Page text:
XAPURI, BRAZIL, DEC. 14 -- The prosecution's key witness described today how he overheard rancher Darly Alves da Silva and his son Darcy plan the murder of union organizer and ecologist Chico Mendes and celebrate Mendes' death.
The testimony by 15-year-old Genesio Ferreira da Silva was seen as crucial to the prosecution's contention that Darly Alves, 56, knew and approved of his son's plan to kill Mendes. Darcy Alves, 23, has confessed to the crime but maintains his father was not involved.
Mendes was shot dead on Dec. 22, 1988, as he stepped out the back door of his house. Mendes had won a United Nations award and had been praised by ecologists worldwide for his work in organizing rural workers to fight destruction of the Amazon rain forest, upon which thousands of rubber tappers depend for their precarious livelihood.
Ferreira, who said he is related to the Alves family by marriage, had lived at Darly Alves' ranch compound near here since he was a young boy. In almost a full day of testimony he chillingly, matter-of-factly portrayed the Parana Ranch as a world where murder was almost routine and being caught was extremely unlikely.
He ascribed seven other killings to Alves family members and ranch hands. The victims, he said, had espoused the wrong political views, offered some personal insult or just happened to be in the wrong place at the wrong time.
But there were inconsistencies in Ferreira's testimony, and he acknowledged that much of what he knew about the Alves family's alleged crimes came from what he overheard or what others told him, not from what he saw.
Ferreira, a slight youth who spoke slowly but with assurance, said that before the killing he had heard the Alves family "planning the death of Chico Mendes. . . . They were saying there was going to be a stakeout." That point, however, was not developed further in today's questioning.
The defendants were not in the courtroom when the youth testified.
On the night Mendes died, Ferreira said, he heard Darcy Alves return to the ranch along with a ranch hand named Serginho and announce to his father: "The man is dead."
Ferreira said he was in bed at the time but could hear the voices of Darly Alves, Darly's brother Alvarinho, Darcy Alves, Serginho and three others who lived at the ranch.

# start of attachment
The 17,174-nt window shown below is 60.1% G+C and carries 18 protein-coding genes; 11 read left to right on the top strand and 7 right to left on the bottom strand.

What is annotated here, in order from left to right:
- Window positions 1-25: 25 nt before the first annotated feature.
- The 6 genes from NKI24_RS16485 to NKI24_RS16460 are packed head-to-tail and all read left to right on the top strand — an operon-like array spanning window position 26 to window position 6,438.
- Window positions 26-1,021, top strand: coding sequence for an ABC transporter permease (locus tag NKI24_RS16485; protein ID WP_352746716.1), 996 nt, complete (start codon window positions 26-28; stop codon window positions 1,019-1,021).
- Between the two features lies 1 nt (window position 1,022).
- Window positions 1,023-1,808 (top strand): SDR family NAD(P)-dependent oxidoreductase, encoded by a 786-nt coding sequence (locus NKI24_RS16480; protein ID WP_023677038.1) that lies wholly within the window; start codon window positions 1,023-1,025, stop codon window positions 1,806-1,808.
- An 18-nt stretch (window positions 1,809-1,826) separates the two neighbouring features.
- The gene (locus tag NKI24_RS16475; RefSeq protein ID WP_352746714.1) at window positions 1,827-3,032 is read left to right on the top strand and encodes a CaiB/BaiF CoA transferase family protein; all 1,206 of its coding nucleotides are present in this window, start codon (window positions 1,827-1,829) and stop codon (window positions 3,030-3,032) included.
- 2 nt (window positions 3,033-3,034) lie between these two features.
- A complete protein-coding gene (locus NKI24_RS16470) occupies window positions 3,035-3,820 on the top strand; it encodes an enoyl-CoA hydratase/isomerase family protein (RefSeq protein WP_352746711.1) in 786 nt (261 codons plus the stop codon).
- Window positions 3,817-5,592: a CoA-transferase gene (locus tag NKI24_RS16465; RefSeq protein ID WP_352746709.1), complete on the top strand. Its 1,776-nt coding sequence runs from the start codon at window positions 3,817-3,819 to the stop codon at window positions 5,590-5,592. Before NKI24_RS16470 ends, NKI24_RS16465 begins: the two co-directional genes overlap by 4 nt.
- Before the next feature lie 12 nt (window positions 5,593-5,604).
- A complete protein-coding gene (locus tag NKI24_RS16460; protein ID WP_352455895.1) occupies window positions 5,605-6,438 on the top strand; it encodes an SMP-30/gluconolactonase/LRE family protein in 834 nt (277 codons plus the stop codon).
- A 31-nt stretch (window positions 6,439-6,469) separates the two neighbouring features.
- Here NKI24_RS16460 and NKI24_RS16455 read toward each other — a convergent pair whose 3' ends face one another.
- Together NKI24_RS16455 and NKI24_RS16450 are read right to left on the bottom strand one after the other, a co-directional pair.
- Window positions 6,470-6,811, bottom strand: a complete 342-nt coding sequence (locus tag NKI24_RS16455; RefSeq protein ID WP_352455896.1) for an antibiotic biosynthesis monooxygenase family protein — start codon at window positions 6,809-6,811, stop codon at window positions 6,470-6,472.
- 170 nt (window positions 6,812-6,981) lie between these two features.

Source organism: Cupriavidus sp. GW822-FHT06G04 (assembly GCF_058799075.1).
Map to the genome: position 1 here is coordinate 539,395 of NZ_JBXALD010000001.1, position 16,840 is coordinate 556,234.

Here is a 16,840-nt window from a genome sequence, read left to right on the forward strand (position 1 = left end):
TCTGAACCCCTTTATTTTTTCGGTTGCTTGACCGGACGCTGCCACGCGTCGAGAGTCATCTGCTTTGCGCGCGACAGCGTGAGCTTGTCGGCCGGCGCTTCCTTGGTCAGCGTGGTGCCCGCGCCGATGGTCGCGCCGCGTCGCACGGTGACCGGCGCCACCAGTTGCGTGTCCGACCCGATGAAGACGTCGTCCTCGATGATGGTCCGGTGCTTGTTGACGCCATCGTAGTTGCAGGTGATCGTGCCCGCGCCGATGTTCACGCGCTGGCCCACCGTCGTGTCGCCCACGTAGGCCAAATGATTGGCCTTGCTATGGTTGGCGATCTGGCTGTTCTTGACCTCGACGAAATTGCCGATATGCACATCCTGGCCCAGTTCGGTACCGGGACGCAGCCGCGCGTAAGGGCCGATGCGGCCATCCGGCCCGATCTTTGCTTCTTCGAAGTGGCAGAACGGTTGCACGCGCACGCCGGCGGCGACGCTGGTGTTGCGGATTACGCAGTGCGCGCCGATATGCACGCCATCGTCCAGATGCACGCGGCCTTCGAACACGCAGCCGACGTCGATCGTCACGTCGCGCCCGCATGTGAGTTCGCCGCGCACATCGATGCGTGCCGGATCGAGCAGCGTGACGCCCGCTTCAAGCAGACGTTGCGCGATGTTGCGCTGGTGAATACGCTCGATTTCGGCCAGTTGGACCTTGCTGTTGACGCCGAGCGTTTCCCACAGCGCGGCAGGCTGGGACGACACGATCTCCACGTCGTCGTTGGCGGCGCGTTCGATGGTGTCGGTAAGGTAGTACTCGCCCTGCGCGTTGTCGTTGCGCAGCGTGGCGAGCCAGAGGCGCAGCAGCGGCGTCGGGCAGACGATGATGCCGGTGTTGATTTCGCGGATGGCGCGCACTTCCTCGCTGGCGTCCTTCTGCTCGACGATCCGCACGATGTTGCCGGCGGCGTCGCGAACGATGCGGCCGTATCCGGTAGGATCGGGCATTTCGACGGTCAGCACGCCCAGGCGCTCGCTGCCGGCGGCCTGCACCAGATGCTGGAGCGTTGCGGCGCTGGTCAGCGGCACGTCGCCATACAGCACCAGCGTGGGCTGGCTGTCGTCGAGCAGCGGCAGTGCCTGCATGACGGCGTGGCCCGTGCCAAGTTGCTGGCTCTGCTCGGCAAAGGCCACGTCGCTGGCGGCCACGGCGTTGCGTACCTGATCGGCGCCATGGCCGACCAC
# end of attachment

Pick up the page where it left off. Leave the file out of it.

Darly Alves asked who had pulled the trigger, according to Ferreira, and Darcy Alves responded that he had fired the shot.
"The cow is already in the pen," Darly Alves told his son and the others, according to the witness. "Tomorrow we will have a barbecue."
In his unexpected confession during Wednesday's opening session of the trial, Darcy Alves said he committed the crime alone. The testimony today supported the prosecution's contention that Serginho went along, which is intended to bolster the idea that the whole group of family members and hired hands helped plan Mendes' death.
Serginho, known as Sergio Pereira or Antonio Pereira, fled shortly after the killing and has not been captured.
Ferreira told of how the family had its planned barbecue the next day and how Darly Alves and several other family members and ranch hands packed their belongings and fled. Ferreira was arrested two days after the Mendes killing.
His version of events was inconsistent at several points. He was particularly unsure of the day of the week on which the killing took place, and he omitted several alleged crimes by the Alves family that he had listed in an earlier deposition taken by police.
Hundreds of union organizers and other activists have been killed over the past 15 years, and the vast majority of those cases remain unsolved. The basic issue in most disputes is land use, with ranchers pitted against landless workers, rubber tappers and others who oppose wholesale clearing of the Amazon rain forest.
At the time of his death, Mendes was successfully blocking the Alves family's attempt to clear a large tract of forest. His case is seen by many as a test that will show whether Brazilian justice is able to confront violence and impunity.
Ferreira described the following incidents -- mostly without dates or other details, and all without corroborating witnesses:
Two Bolivians walked into the Alves ranch, which is less than 50 miles from the Bolivian border, and asked for water. Darcy and one of his brothers believed the bags they were carrying might contain cocaine, so they and several ranch hands followed the men when they left. Ferreira heard two shots and later saw the men's bodies dumped along a road inside the ranch.
A ranch hand named Raimundo was killed because he had asked for one of Darly Alves' daughters in marriage. Darly Alves had decreed that the girl "was going to marry a man, not a peon."
A youth named Zeca stole some herbicide and sold it to Darly Alves. He was killed because the family believed police on Zeca's trail might eventually be led to the Parana Ranch and uncover other crimes.
A union member and candidate for the town council, Ivair Higino, was killed because Darly thought him a "flunky for Chico Mendes."